Drifting: Two Weeks on the Hudson (SUNY Press, 2011) is a candid account of the author Mike Freeman’s two-week canoe trip down the Hudson River which offers an introspective and humorous look at both the river and recession-era America.
New to fatherhood and fresh from ten years in an Alaskan village, Freeman sets out to relearn his country, and realizes it’s in a far greater midlife crisis than he could ever be. With an eye on the Hudson’s past, he addresses America’s present anxieties—from race, gender, and marriage to energy, labor, and warfare—with empathy and honesty, acknowledging the difficulties surrounding each issue without succumbing to pessimism or ideology.
From the river’s headwaters in the Adirondacks, Freeman follows the Hudson south through America’s first industrial ghost towns, where ruin begs for rebirth. Next is the Hudson Valley and the river’s 153-mile estuary, with its once-teeming fisheries. Here, agriculture is redefining itself, while at West Point, officer candidates train for America’s murky modern wars. The Hudson Highlands, too, are prominent, the place where Americans first wed God to nature, and where the mountains remain a potent place to mull that bond. From there it’s on to Manhattan, with its skyline that symbolizes the world’s financial might as well as its startling fragility.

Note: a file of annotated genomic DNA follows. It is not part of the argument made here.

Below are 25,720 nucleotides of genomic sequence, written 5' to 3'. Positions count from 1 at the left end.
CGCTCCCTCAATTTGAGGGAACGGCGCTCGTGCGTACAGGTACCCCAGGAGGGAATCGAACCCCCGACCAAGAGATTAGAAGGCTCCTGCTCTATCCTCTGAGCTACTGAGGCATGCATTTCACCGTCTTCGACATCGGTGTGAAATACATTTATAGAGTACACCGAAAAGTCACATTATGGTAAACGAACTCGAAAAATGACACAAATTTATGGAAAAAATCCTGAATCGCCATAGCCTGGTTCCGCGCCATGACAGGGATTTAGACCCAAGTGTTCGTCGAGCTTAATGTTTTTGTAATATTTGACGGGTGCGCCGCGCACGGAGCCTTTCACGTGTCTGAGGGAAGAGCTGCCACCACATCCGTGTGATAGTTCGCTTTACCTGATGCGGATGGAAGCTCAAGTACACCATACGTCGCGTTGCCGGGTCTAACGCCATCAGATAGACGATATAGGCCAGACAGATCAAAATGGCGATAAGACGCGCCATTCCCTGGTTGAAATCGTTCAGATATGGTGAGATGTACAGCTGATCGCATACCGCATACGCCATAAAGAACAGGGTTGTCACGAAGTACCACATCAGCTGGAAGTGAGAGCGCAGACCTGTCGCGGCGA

As controversial as it is comforting, Freeman’s narrative makes us think in hard ways about America as the country itself drifts toward an uncertain future. But throughout, of course, is the magnificent Hudson, whose resilient beauty speaks well both to nature’s toughness and America’s greatest strength—the ability to redirect and change course when necessary.
Mike Freeman is a freelance writer and editor. From 1998 to 2008 he was a fisheries assistant at the Alaska Department of Fish and Game, and has canoed thousands of miles in southeast Alaska. His essays have appeared in the Massachusetts Review; South Dakota Review; Connecticut Review; and Gray’s Sporting Journal. He lives in Newport, Rhode Island.
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